1 More Reason to Hate Rite-Aid?
Seriously, what ... the ... stupid?!
What I need everyone to do right now is take everything they've learned about CEO compensation up until this moment in time, because we're going to throw it right out of the window and examine Rite Aid (NYS: RAD) CEO John Standley's recent pay raise.
First, it should be noted that CEO pay and performance do not always line up perfectly -- or even appear to be from the same planet. Gregg Engles, CEO of Dean Foods (NYS: DF) , has received an average of $20.4 million annually in compensation over the past six years while Dean Foods' stock has fallen by an average of 11% per year. That's good enough for dead last in Forbes' pay-for-performance CEO rankings.
Chesapeake Energy (NYS: CHK) CEO Aubrey McClendon is another fresh example that comes to mind. McClendon received $75 million in company well interests in 2008 to help cover the costs of a $552 million margin call.
However, the pay raise that Standley and some of his coworkers recently were awarded may be the dumbest yet (or at least rival that of having Chesapeake's board buy $12.1 million worth of antique maps from McClendon).
In a recent filing (page 59 for those curious) with the Securities and Exchange Commission, Rite Aid noted that Standley received a salary and stock-compensation pay boost of roughly 292% in fiscal 2011 to nearly $11 million from $2.8 million in the previous year. Not to be left out, Rite Aid's chief financial officer, Frank Vitrano, garnered an 87% boost in compensation to nearly $5.2 million. The reason Rite Aid's board of directors granted the raise was that the company had met pre-set EBITDA goals from the previous year.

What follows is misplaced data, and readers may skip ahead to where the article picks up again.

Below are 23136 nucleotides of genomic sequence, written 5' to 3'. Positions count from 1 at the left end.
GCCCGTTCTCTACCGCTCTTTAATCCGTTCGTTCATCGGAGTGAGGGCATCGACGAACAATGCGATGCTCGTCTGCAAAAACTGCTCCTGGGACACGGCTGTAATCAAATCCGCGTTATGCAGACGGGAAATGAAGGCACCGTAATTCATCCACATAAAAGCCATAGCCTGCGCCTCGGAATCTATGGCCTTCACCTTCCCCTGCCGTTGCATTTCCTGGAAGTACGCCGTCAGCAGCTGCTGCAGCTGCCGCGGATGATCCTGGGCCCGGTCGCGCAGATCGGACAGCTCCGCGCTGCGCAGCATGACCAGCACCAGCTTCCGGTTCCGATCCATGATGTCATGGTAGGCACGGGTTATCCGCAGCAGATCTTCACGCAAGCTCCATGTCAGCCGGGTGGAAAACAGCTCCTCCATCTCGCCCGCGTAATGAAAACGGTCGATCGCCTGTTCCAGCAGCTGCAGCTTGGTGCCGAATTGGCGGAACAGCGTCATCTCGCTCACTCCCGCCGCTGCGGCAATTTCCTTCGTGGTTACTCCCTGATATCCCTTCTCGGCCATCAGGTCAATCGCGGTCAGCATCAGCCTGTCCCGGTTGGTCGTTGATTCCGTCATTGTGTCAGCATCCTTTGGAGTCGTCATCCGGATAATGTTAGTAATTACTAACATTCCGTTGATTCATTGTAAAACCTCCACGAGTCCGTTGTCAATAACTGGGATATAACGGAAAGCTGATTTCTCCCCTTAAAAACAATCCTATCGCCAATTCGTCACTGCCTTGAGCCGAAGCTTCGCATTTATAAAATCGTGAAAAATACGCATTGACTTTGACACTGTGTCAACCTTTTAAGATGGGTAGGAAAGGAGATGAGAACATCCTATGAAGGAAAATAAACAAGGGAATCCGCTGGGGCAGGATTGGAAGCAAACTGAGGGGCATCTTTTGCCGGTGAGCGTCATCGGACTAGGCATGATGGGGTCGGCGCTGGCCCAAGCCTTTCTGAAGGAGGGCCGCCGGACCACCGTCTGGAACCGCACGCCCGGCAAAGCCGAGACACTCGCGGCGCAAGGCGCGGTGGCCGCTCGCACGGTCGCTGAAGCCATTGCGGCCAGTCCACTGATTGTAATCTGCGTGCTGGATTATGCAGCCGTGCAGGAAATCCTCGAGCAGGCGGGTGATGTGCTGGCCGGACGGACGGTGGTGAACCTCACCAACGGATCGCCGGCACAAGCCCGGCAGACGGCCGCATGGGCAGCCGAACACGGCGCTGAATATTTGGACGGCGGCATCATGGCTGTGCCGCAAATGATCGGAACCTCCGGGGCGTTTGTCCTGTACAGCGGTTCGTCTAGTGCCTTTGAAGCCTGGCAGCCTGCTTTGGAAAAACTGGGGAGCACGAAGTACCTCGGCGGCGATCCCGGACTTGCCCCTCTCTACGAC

The Rite Aid board of directors divvied out millions of dollars in extra pay to its CEO and CFO not because Rite Aid was profitable (because it isn't), not because it increased cash flow, reduced expenses, regained market share, paid down debt, or increased its workforce; it gave them a raise because the company simply hit its EBITDA target.
Don't get me wrong. EBITDA growth is necessary to grow a business. But so are bottom-line profits. Rite Aid hasn't turned an annual profit since 2006, before its purchase of Eckerd. Worse yet, the company has $6.2 billion in net debt sitting on its balance sheet with very minimal cash flow (just $16 million in fiscal 2011). The icing on the cake is that Rite Aid has been losing customers hand-over-fist to Walgreen (NYS: WAG) and CVS Caremark (NYS: CVS) . Both companies have taken advantage of Rite Aid's weakness to expand their market share and aggressively out-advertise the ailing drugstore.
But wait; it gets even better.
Not only did management get a big, fat raise for basically sitting on its laurels, but the board of directors also elected Standley to be its new chairman! This is the first time the CEO and chairman roles have been combined since Mary Sammons was CEO. As a reminder, Sammons was the same CEO who spearheaded the buyout of Eckerd -- a buyout that has seemingly crippled the company under a mountain of debt. Yeah, I'm sure combining those two positions will work out fantastically.
One of my favorite comedians, Ron White, is known for the tagline "You can't fix stupid!" I wholeheartedly agree, but I wish the Rite Aid board could at least be a little less obvious about it.
Questions? Comments? Free drinks? Send them my way!
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At the time this article was published Fool contributorSean Williamshas no material interest in any companies mentioned in this article. You can follow him on CAPS under the screen nameTMFUltraLong, track every pick he makes under the screen nameTrackUltraLong, and check him out on Twitter, where he goes by the handle@TMFUltraLong.The Motley Fool owns shares of Chesapeake Energy and Dean Foods.Motley Fool newsletter serviceshave recommended buying shares of Chesapeake Energy. Try any of our Foolish newsletter servicesfree for 30 days. We Fools don't all hold the same opinions, but we all believe that considering a diverse range of insights makes us better investors. The Motley Fool has adisclosure policy.